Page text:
Woodstock’s Most-Instagrammed Places

“A decade later, the mystique lingers; the name still draws. Even now, superannuated hippies and flower children, Rolfers, rockers and runaways, bikers, down‐and‐out “skidders,” artists, curiosityseekers and day‐trippers still find some need to make their way to the Ulster County, N.Y., village and art colony that gave its name to a generation.”

Ralph Blumenthal from the NY Times wrote that in 1979, and with just a few tweaks, it could totally apply today. Woodstock has a magnetic pull that originated far before the festival, or even before the Byrdcliffe Artists Colony was a thing in the 1900s; it’s Overlook Mountain, the surrounding Catskills, the swimming holes and trails through the woods that make the whole place seem a little magical. Today, some of that magic gets captured with Instagram pictures; the data we’re sharing in this post is a huge indication of how people are enjoying themselves.

Within a year or two, we totally expect The Lodge (which sponsored this post) to join the other locations on this list. The property has new owners and management, and is host to a restaurant, bar and hotel with six acres of cabins walking distance from the village. We anticipate lots of pictures of tiny houses in the woods and live music. Don’t miss a huge night of jazz on October 30, when they’ll have Jane Bunnett and Maqueque performing at 7 p.m.

Here’s their recent appearance on NPR’s Tiny Desk series:

(About the list below: We’re a creative and strategic agency (branding, marketing & websites) that deals in lots of social media data for our clients. We data-mined a year’s worth of Instagram posts across the region to see which locations are geo-tagged the most in photos: it’s an indication of lots of economic activity, being aesthetically pleasing, and being a place that people are proud to broadcast.)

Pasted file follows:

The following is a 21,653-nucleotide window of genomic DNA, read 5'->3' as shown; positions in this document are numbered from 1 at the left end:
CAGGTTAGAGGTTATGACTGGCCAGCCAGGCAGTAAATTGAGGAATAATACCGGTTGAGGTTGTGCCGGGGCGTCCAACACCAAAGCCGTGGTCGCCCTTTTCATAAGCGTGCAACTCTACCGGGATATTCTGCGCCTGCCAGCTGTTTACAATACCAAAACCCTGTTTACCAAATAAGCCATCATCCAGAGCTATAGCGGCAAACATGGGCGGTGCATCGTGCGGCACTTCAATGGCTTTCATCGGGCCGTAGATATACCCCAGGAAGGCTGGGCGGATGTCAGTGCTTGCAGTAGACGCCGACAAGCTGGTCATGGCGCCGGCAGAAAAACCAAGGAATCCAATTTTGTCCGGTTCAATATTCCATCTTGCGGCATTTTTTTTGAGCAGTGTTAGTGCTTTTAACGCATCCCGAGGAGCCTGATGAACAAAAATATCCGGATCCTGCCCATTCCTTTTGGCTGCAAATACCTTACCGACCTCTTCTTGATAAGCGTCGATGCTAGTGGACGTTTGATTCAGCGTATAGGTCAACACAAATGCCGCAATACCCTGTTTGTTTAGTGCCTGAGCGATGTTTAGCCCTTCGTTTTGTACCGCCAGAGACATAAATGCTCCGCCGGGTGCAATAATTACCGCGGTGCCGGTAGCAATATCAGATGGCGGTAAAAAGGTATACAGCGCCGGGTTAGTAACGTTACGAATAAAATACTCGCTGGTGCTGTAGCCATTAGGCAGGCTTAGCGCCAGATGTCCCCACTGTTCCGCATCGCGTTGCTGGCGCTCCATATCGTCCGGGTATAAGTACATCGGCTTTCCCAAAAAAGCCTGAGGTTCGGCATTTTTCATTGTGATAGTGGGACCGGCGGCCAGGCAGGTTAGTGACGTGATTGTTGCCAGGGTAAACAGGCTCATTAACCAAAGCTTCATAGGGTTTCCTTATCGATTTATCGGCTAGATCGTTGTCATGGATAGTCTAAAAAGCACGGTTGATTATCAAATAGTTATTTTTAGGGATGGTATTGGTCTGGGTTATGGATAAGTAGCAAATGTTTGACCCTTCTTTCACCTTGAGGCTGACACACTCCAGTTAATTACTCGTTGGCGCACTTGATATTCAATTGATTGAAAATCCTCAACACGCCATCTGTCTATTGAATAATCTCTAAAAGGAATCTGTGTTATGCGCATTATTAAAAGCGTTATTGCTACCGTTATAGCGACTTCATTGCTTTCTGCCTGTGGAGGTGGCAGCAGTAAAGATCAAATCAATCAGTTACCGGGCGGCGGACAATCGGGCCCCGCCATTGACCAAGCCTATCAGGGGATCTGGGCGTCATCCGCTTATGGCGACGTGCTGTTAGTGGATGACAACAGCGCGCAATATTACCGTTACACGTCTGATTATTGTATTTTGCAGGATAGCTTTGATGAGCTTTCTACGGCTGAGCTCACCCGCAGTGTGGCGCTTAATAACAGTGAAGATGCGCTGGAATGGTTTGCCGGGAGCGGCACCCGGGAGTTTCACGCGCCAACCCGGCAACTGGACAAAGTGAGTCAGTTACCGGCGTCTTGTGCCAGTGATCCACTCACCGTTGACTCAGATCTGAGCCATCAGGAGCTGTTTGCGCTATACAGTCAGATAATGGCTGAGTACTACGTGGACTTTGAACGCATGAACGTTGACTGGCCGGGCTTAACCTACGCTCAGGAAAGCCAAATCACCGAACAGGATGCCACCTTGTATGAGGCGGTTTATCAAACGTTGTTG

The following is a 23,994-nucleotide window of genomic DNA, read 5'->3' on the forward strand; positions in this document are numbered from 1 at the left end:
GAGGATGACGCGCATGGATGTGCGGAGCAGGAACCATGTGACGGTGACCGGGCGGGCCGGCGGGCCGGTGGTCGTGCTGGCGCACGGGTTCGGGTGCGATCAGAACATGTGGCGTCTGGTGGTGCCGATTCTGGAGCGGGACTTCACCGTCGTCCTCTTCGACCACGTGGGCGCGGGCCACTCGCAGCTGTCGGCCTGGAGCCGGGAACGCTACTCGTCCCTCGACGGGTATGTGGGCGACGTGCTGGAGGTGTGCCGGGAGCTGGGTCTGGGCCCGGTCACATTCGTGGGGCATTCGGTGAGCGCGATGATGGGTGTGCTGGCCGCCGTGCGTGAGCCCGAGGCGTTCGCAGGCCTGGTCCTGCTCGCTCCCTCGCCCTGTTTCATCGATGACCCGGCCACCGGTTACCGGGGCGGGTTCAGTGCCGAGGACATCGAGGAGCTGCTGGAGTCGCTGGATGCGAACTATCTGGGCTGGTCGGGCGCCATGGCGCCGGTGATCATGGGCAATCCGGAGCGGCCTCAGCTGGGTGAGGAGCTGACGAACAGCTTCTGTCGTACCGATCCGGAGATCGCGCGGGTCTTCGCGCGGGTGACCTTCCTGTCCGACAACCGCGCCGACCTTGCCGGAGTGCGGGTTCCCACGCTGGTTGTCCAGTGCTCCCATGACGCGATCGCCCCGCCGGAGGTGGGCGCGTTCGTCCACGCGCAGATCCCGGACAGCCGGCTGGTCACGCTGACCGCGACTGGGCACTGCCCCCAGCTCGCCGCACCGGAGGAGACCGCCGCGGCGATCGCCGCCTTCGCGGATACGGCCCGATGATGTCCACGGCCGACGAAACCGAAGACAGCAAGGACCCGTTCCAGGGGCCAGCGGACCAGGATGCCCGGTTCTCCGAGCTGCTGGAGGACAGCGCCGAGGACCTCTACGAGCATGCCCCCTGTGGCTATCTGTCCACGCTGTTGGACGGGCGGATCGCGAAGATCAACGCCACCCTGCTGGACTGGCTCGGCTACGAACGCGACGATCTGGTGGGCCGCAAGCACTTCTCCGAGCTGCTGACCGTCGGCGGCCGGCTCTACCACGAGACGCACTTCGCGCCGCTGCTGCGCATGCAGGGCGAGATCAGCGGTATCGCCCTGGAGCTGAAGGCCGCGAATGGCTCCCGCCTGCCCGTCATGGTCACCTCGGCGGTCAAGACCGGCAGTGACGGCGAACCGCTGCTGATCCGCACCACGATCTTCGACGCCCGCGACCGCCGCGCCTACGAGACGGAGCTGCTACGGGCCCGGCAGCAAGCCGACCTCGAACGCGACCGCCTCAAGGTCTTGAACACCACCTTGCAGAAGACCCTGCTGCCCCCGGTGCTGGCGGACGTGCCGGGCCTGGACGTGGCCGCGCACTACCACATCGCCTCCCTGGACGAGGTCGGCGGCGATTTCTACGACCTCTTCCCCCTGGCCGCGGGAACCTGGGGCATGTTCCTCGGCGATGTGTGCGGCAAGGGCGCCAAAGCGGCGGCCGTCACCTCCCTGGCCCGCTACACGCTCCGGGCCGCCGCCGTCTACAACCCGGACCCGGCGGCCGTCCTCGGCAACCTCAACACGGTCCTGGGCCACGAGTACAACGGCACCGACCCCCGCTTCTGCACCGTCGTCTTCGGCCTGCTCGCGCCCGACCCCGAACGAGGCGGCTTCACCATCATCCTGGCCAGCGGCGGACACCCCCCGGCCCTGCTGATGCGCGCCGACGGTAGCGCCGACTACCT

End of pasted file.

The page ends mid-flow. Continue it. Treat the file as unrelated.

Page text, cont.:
1. Overlook Mountain

Photo by @davidrosenfeld
Photo by @davidrosenfeld

Overlook Mountain, and the Mountain House ruins and fire tower that sit atop it, was #24 on our list of the Hudson Valley’s Most-Instagrammed Places. A strenuous 2.5 mile hike goes almost straight uphill, where you get to the ruins of the old Overlook Mountain House. According to Atlas Obscura, it was part of the insane movement of the 1800s to build luxury hotels on top of inaccessible mountains. It burned down twice before being partially rebuilt in the 1920s and 30s with concrete, which is what visitors see today. A little beyond the ruin porn is Overlook’s summit, where there’s a fire tower that has views of the Hudson River, Ashokan Reservoir and surrounding mountains. Between the hike itself, the easily accessed hotel ruins and the views from the fire tower, this is one of the most picturesque destinations in the region.

Over 1100 photos were geo-tagged here.

2. Bearsville Theater Woodstock, NY

Photo by @jornswart
Photo by @jornswart

The Bearsville Theater made it on our list of the Hudson Valley’s 51 Most-Instagrammed Places at #46. Seeing Gene Ween (aka “Aaron Freeman”) Do Billy Joel here in 2015 was one of the highlights of our lives. Over 5oo photos were taken here.

3. Levon Helm Studios

Photo by @missmargoprice
Photo by @missmargoprice

Levon Helm Studios was built by The Band member of the same name in 1976, and is affectionately known as “The Barn.” It was the home of the legendary Midnight Ramble series of shows, which we covered a bit in this blog post we recently made for The Lodge, and many artists and musicians record albums there.  Since Helm’s death in 2012, The Barn’s management company has vowed to “keep it goin” in his memory by continuing to put on intimate shows that delight travelers and people both from the nearby community alike.

Over 260 photos were taken here over the last year.

4. Garden Cafe at Woodstock

Photo by @dan_hoye
Photo by @dan_hoye

The Garden Cafe has been providing vegan meals, juices, and treats to both Woodstock natives and its many visitors since 2007. It’s not just food pictures here (although they look delicious even to non-vegans like us); the cafe is located right in the center of town, so there are lots of shots of the Village Green’s goings-on, and there’s also an idyllic garden area for dining on nice days.

Over 200 photos were taken here last year.

5. Big Deep

Photo by @ohhellojoe